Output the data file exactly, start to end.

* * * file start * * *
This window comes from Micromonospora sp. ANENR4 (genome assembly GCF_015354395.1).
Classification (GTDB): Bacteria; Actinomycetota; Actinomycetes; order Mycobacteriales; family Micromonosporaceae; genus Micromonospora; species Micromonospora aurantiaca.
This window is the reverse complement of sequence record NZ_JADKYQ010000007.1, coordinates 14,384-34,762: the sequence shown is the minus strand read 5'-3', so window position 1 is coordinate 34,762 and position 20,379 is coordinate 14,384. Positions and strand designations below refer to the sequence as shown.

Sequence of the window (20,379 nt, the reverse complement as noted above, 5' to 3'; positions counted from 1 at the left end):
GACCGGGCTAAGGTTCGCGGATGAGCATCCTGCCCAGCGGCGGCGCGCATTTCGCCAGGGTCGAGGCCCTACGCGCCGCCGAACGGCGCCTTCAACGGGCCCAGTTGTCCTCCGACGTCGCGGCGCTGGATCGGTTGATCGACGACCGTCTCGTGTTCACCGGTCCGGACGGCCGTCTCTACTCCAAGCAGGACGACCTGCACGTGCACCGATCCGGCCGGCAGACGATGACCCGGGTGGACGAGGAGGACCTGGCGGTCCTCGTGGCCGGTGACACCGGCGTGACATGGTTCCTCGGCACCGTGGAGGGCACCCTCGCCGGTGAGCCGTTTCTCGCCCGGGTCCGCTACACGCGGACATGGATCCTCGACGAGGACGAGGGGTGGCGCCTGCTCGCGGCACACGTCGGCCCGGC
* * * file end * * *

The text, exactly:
This window comes from Micromonospora sp. ANENR4 (genome assembly GCF_015354395.1).
Classification (GTDB): Bacteria; Actinomycetota; Actinomycetes; order Mycobacteriales; family Micromonosporaceae; genus Micromonospora; species Micromonospora aurantiaca.
This window is the reverse complement of sequence record NZ_JADKYQ010000007.1, coordinates 14,384-34,762: the sequence shown is the minus strand read 5'-3', so window position 1 is coordinate 34,762 and position 20,379 is coordinate 14,384. Positions and strand designations below refer to the sequence as shown.

Sequence of the window (20,379 nt, the reverse complement as noted above, 5' to 3'; positions counted from 1 at the left end):
GACCGGGCTAAGGTTCGCGGATGAGCATCCTGCCCAGCGGCGGCGCGCATTTCGCCAGGGTCGAGGCCCTACGCGCCGCCGAACGGCGCCTTCAACGGGCCCAGTTGTCCTCCGACGTCGCGGCGCTGGATCGGTTGATCGACGACCGTCTCGTGTTCACCGGTCCGGACGGCCGTCTCTACTCCAAGCAGGACGACCTGCACGTGCACCGATCCGGCCGGCAGACGATGACCCGGGTGGACGAGGAGGACCTGGCGGTCCTCGTGGCCGGTGACACCGGCGTGACATGGTTCCTCGGCACCGTGGAGGGCACCCTCGCCGGTGAGCCGTTTCTCGCCCGGGTCCGCTACACGCGGACATGGATCCTCGACGAGGACGAGGGGTGGCGCCTGCTCGCGGCACACGTCGGCCCGGC